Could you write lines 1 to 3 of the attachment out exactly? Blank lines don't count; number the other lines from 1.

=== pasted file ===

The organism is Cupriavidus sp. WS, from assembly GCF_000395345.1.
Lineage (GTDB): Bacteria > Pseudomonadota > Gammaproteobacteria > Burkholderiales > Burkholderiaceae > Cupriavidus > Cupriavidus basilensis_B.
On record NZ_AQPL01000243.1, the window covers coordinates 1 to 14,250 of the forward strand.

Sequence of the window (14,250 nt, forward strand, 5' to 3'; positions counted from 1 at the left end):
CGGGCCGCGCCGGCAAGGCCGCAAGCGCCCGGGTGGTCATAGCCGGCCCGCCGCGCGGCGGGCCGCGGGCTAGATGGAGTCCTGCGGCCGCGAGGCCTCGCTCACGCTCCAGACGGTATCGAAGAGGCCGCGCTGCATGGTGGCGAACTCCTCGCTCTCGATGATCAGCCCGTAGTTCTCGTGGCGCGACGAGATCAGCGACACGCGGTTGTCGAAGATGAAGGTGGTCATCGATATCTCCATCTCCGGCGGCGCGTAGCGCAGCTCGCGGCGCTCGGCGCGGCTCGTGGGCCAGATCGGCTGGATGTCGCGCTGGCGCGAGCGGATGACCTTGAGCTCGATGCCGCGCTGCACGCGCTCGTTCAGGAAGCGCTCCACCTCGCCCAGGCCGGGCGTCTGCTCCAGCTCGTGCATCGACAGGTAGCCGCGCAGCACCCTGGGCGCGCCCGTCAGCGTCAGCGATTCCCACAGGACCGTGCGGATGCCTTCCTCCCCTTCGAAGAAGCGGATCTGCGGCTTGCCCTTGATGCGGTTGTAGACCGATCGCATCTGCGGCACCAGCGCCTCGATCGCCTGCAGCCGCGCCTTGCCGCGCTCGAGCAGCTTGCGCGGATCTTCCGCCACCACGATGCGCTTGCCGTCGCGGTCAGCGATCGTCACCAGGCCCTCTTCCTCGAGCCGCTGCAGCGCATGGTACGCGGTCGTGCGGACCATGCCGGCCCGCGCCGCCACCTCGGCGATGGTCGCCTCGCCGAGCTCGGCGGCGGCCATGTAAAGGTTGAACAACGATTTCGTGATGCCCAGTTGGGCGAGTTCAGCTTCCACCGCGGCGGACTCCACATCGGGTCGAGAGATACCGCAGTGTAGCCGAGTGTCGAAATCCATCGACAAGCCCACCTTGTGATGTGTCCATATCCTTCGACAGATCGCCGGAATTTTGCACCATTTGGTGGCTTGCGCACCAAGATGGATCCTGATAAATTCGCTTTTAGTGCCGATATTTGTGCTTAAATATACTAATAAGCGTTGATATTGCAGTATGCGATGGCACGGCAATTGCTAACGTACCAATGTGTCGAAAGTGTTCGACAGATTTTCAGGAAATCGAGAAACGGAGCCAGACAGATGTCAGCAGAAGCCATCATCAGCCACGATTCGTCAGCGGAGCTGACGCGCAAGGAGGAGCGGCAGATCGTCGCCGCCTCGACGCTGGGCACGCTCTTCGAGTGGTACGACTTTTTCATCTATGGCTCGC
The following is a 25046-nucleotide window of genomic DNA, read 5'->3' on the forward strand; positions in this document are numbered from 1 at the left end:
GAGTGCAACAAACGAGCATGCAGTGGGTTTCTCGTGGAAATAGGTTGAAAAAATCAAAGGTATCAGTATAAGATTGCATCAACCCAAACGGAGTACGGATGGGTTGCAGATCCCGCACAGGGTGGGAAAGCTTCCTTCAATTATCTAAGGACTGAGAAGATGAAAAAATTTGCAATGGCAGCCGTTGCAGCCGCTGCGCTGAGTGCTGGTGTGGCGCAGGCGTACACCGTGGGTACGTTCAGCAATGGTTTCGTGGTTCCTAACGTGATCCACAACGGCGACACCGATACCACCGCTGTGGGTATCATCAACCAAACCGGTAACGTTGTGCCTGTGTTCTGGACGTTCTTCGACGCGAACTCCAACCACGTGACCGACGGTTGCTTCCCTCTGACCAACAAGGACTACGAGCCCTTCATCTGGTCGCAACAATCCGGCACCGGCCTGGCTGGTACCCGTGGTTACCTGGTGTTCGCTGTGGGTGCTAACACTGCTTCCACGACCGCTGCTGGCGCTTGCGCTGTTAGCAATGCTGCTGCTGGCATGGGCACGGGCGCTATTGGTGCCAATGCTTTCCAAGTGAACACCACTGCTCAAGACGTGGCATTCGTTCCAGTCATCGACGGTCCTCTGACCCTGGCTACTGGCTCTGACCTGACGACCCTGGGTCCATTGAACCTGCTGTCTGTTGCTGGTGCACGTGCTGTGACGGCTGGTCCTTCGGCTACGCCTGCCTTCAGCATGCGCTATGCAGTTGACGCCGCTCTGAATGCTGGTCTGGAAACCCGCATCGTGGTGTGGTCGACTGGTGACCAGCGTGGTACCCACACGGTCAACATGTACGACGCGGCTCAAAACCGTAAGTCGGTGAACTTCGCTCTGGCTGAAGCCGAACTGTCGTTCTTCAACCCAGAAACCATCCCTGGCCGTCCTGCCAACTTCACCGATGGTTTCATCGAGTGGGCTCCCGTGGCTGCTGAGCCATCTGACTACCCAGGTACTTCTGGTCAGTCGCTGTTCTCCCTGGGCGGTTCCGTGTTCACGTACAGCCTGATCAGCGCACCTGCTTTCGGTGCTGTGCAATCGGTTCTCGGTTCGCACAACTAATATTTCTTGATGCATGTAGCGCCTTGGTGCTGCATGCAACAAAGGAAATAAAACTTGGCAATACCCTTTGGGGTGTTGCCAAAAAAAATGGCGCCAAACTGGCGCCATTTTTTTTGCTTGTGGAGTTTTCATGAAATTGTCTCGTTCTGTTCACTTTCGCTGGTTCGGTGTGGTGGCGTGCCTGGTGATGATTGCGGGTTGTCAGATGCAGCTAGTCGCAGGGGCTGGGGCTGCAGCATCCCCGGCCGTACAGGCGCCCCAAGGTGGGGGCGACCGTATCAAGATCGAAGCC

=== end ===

The organism is Cupriavidus sp. WS, from assembly GCF_000395345.1.
Lineage (GTDB): Bacteria > Pseudomonadota > Gammaproteobacteria > Burkholderiales > Burkholderiaceae > Cupriavidus > Cupriavidus basilensis_B.
On record NZ_AQPL01000243.1, the window covers coordinates 1 to 14,250 of the forward strand.